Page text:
When you were growing up, your parents had a huge country record collection. What was it like to eventually meet your heroes in person when you broke through in country music?
"Oh man, it was wonderful. It got to meet just about everybody that my parents listened to when growing up and all that I listened to. Everybody from Merle Haggard to Don Williams, Anne Murray, Donna Fargo, that was the folks that my parents really liked to listen to. You grow up idolizing these folks and listening to them and as a young child, I never dreamed I would meet them, but I did."
Have you ever lived in Nashville?
"No, I've never lived in Nashville. I had a little apartment there for a while, but I've always lived in Beaumont, TX."
How often do you go to Nashville now?
"These days not as much as I used to. That's why I had the apartment, because I was there every month and a half or so for three or four weeks. I was there a lot then but I stay in Beaumont most time. I still go to Nashville but not as often as I did."
Some of your early records were produced by Keith Stegall and ten years later you recorded his song "Tiny Town". Are you still in touch?
"Yes, actually Keith cut some sides on me recently, not too long ago. He cut about five sides on me. We haven't done anything with them yet, but yeah, I ended up going back to the studio with him again all those years later."
The Noble Things movie is coming out soon, but this wasn't your first acting experience. You already appeared in Radioland Murders.
"Yeah, that was years ago, back in the 90's. I played a cowboy country singer in the 1930's, a Gene Autry kind of character. It was fun, it was a George Lucas film, so I got to meet George Lucas, he was directing the film. It didn't do much, but I was in there. And then this Noble Things is, of course, an independent film, it's a really great project, I'm really proud of it. But I'm not looking to be an actor by any means. I just do stuff when people ask me to."
Do you feel comfortable as an actor?
"Yeah, I feel comfortable. But so far I've played a country singer in both of the things, so you gotta give me something where I really have to act at before I can really determine whether I'm comfortable as an actor or not. Let me play a murderer or doctor or something I'm not familiar with and you will see if I can act or not."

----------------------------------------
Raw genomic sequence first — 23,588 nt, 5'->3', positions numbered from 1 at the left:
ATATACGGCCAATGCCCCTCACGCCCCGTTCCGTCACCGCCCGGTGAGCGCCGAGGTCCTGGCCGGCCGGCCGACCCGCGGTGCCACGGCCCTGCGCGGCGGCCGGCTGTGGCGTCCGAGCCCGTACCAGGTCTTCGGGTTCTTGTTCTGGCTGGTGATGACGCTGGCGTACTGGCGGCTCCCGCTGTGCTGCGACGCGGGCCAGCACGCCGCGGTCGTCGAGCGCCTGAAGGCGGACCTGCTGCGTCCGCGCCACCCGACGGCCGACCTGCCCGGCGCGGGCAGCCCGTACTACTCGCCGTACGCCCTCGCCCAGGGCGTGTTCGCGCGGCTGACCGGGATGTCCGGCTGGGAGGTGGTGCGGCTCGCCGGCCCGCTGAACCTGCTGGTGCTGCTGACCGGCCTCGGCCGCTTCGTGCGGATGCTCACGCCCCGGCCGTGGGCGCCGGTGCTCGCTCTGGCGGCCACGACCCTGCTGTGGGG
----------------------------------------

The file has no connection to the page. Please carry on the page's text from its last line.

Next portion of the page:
Do you enjoy making music videos? It involves some acting sometimes.
"Yeah, I always enjoy about the first 16 hours of it and after that I start getting a little tired and about ready to quit. Most of them are one day affairs unless you shoot them in two days. We've done four, five in two days, but most of them we try to do a one day shoot. You star at daylight and go to midnight. But I enjoy them, they're fun."
What's your favorite video you've done?
"That would probably be 'I'm From The Country'. We had a ball shooting that one. We shot it in a log cabin out in Tennessee and they had a big hot tub and a feed trough filled with water. It was just fun. We used to have a good time, it was like a party. 'Watermelon Crawl' was a lot of fun, too,"
I thought you'd say 'Just Let Me Be' in Love because of the chick who was in it.
"Oh, she was good looking. Dawn Olivieri was her name. She was gorgeous and I've never seen her again and I really thought that was her first time she'd ever been in front of the camera. And I really thought, me and the directors, Deaton-Flanigen, we thought that that girl was on her way into something because she was really good. But I've never seen her again, so I don't know what she did."
'Just Let Me Be In Love' was very different from anything you had done before and the video was very special. You also recorded a Spanish version of the song. Was it difficult for you to sing in Spanish?